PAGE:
Pinterest

Classifying and Naming Digital Objects with Nomenclature 4.0

by Heather Dunn, Canadian Heritage Information Network on

Nomenclature 4.0 can be used to catalog digital objects.  It allows museums to record information about the format (e.g., “Document, Digital”) for certain objects in the “Art,” “Documentary Objects,” and “Exchange Media” classes.

An increasing proportion of the objects managed by museums are digital (for example, documents, artworks, photographs, and sound or video recordings in electronic format). Some of these materials are “born digital” and some are digitized from analog sources.

DIGITAL ART 25c (2)

By Acrylictouch (Own work) [CC BY-SA 3.0 (http://creativecommons.org/licenses/by-sa/3.0)], via Wikimedia Commons

Only those digital objects that are actually a part of the museum collection (and not part of the collections documentation) are accessioned.  This is often the case when the digital object is a born-digital original (e.g. born-digital artworks or photos), not a derivative.  But in some unique cases, digital objects that are derivative (those created by converting from an analog source, e.g., scanning a photograph) may also be accessioned as part of the museum’s formal collection.

Terminology in Nomenclature’s Category 6: Tools and Equipment for Communication for describing the physical media used to store the digital file (e.g., “Diskette,” “Drive, Flash,” “Videodisc”) or for describing the applications that are used to create the digital objects (e.g., “Software, Word Processing,” “Software, Email”) are not sufficient to name and classify the digital file itself.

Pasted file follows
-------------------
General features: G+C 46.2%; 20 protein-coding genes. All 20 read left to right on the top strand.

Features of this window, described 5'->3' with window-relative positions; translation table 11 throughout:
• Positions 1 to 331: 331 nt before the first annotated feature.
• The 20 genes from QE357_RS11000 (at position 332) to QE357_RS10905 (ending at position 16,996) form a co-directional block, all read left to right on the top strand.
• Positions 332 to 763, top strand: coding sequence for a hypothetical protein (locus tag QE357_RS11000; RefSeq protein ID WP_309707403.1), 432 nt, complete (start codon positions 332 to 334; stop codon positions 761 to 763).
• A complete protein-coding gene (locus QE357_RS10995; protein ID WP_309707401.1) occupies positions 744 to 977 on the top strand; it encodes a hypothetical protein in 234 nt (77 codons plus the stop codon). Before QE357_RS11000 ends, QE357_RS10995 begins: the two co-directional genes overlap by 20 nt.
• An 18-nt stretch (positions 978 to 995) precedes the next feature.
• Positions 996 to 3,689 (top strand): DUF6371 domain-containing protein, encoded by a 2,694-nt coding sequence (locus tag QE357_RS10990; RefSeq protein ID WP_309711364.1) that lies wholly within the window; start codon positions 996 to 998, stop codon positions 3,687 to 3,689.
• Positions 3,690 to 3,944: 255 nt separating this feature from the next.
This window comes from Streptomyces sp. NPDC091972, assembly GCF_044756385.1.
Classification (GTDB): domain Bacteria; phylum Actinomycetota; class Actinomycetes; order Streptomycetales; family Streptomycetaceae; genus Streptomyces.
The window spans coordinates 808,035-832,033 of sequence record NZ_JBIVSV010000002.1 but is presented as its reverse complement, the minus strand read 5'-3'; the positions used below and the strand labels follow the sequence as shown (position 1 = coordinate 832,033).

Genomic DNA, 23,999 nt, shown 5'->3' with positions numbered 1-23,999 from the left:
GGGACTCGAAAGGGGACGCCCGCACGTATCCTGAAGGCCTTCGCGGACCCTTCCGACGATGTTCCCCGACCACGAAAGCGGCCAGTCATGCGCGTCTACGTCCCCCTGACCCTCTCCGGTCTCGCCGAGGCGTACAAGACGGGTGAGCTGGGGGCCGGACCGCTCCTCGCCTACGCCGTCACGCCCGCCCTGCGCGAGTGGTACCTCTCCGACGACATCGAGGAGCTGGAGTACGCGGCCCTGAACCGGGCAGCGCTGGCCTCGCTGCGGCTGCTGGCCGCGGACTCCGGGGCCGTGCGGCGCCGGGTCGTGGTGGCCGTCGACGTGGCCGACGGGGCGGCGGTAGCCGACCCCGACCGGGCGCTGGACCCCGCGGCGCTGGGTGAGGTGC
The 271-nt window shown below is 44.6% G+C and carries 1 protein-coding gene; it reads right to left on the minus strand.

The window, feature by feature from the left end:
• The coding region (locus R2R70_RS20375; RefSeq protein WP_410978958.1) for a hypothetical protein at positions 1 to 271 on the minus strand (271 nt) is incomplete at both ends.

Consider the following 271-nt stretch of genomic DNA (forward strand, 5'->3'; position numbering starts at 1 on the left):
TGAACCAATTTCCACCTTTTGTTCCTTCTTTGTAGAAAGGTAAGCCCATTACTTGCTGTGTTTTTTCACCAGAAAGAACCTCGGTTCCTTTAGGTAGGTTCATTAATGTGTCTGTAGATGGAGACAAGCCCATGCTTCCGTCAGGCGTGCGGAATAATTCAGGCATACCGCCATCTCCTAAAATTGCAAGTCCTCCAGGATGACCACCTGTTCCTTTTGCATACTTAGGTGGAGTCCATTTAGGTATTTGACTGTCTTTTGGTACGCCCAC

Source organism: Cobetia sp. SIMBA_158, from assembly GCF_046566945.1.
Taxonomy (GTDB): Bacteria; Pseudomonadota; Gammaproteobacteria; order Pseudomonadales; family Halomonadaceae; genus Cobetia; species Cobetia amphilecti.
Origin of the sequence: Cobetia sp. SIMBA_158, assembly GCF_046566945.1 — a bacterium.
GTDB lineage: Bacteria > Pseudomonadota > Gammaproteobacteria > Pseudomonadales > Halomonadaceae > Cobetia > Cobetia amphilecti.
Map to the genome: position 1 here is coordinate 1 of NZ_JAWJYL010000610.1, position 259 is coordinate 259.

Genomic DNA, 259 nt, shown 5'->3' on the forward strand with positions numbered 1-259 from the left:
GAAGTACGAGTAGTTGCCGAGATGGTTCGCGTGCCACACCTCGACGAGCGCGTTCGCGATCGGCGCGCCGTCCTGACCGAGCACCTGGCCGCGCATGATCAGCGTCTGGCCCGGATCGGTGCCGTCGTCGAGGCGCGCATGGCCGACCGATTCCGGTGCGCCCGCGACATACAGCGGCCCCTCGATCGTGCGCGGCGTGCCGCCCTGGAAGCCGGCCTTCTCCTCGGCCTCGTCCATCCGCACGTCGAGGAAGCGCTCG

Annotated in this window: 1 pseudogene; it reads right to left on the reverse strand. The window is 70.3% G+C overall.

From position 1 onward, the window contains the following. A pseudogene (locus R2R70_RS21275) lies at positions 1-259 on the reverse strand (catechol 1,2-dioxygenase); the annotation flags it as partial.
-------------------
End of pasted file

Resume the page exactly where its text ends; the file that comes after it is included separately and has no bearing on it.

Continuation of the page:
In general, the digital object should be named just as a physical equivalent would be. For example: a digital photograph is still a photograph; a digital report is still a report; a digital ticket is still a ticket. So their object names should be “Photograph,” “Report,” and “Ticket.”

However, the object’s “digital” status should also be reflected in its object name (as a cross-reference) to make it possible for the museum to find all of its digital materials. Alternatively, the museum may choose to record the fact that the object is a digital object in a separate field.

For example, a born-digital drawing or photograph depicting a ship could be cataloged as follows:

  • Object name field—use “Drawing” or “Photograph”
  • Object name field—also use “Art, Digital” or “Document, Digital”
  • Subject field—use “Ship” (or term from an appropriate subject authority)

Although the primary name for this object is “Drawing” or “Photograph,” the fact that it is a digital object should also be recorded. This can be done by adding a cross-reference in the object name field or recording the information in another field.

Nomenclature 4.0 includes new terms for digital objects within three different classes within the “Communication Objects” category—“Art,” “Documentary Objects,” and “Exchange Media.”

Capture of Textbox Digital Objects - modified2These terms for digital objects can be used in combination (cross-indexed) with another object name to describe the content.  For more information on how to catalog digital objects, see the Users’ Guide within Nomenclature 4.0.

Leave a Reply